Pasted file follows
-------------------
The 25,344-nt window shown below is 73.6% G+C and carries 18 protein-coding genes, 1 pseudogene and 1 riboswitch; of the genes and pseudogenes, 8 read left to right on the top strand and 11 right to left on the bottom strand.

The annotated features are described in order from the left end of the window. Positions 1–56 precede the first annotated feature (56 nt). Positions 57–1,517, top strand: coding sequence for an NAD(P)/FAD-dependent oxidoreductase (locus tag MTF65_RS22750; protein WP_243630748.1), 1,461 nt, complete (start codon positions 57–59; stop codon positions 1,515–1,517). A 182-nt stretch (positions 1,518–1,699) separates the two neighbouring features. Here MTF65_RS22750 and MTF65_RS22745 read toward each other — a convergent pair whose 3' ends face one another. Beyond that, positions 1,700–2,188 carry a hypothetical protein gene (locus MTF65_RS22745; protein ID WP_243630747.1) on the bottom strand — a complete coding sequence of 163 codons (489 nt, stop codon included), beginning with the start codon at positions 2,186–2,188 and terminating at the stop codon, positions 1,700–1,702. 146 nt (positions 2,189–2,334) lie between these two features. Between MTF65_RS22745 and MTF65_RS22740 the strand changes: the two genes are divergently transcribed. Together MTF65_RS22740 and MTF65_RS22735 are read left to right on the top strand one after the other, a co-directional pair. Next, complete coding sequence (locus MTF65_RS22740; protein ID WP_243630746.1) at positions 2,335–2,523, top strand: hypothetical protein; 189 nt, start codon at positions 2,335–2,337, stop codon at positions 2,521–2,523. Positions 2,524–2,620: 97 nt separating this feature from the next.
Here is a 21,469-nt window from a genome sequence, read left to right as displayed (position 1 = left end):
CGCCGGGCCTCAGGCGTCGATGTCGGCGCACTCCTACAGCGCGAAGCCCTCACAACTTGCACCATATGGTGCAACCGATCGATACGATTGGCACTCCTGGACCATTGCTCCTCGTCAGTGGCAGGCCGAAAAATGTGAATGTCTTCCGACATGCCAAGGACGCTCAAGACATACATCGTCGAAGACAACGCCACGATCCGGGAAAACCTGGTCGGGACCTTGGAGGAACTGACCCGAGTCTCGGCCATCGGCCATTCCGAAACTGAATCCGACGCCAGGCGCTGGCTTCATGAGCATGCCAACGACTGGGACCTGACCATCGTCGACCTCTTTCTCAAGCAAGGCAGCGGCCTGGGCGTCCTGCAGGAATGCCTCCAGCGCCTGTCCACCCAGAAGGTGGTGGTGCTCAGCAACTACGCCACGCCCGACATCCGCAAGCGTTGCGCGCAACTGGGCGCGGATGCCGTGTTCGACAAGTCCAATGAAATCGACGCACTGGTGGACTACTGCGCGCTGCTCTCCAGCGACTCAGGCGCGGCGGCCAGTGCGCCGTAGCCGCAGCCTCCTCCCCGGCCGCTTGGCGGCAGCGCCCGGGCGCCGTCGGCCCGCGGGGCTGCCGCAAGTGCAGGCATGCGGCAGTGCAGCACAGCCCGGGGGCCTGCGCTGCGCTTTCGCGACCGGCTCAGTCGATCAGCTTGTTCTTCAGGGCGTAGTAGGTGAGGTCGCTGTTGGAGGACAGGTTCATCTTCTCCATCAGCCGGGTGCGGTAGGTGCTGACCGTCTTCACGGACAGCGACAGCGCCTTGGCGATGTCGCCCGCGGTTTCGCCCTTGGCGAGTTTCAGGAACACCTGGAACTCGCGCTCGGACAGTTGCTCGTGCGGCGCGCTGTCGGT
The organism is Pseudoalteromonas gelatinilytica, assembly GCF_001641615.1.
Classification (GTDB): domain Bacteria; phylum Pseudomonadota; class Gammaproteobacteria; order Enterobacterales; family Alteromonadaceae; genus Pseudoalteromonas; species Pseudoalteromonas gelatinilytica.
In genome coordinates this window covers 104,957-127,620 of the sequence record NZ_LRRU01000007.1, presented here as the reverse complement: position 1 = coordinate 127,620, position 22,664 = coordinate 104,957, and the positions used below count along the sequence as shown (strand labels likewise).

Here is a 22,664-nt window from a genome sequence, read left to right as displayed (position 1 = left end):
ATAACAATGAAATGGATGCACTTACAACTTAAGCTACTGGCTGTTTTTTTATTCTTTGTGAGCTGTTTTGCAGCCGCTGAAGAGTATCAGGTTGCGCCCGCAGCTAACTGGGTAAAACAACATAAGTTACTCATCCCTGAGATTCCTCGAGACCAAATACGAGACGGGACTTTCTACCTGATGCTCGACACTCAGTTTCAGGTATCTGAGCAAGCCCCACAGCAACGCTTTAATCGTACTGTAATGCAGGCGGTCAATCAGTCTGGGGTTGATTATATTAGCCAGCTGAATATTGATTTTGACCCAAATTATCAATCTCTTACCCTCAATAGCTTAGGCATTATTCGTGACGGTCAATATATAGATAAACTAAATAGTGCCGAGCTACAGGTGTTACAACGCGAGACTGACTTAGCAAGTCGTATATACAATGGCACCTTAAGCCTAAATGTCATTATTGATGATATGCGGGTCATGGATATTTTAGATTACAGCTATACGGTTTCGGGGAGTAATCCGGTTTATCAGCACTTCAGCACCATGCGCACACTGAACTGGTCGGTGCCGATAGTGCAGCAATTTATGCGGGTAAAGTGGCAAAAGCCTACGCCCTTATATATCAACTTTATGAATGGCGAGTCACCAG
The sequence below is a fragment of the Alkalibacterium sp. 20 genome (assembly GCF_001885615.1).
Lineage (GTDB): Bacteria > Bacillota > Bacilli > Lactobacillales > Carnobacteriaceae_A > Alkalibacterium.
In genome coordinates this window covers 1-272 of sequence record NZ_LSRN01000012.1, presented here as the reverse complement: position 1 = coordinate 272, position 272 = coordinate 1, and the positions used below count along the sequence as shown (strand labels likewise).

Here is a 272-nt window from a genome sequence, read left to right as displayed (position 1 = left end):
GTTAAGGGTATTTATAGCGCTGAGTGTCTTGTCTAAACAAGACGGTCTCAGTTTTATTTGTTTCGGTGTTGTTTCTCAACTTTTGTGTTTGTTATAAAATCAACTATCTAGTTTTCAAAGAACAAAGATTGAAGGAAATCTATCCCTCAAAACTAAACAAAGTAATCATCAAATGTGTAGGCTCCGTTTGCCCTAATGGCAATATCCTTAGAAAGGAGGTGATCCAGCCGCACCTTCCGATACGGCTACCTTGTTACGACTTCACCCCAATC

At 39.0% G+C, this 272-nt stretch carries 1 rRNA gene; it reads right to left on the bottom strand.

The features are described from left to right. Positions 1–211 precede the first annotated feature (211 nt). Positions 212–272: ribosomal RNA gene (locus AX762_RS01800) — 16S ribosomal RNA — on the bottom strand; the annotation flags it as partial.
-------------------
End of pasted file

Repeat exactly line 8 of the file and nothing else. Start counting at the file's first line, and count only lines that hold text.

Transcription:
Here is a 22,664-nt window from a genome sequence, read left to right as displayed (position 1 = left end):